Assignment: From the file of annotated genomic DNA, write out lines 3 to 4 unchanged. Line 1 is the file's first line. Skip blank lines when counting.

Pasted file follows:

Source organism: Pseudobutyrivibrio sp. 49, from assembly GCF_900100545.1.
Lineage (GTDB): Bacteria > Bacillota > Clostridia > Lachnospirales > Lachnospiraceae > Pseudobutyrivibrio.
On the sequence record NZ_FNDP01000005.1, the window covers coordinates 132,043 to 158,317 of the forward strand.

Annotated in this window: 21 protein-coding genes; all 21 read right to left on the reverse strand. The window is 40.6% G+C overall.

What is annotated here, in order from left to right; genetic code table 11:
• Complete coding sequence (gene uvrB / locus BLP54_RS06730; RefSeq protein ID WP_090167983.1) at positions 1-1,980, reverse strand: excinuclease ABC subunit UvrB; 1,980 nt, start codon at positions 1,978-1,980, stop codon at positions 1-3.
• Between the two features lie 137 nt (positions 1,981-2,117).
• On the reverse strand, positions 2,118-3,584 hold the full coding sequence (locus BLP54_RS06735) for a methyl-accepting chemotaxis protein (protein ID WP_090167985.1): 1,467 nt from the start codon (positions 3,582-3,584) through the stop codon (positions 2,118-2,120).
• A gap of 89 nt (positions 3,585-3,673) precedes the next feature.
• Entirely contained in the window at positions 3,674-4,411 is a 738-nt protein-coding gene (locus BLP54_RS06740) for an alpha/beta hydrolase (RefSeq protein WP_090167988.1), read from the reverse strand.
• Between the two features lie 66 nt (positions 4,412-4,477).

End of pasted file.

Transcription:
On the sequence record NZ_FNDP01000005.1, the window covers coordinates 132,043 to 158,317 of the forward strand.

Annotated in this window: 21 protein-coding genes; all 21 read right to left on the reverse strand. The window is 40.6% G+C overall.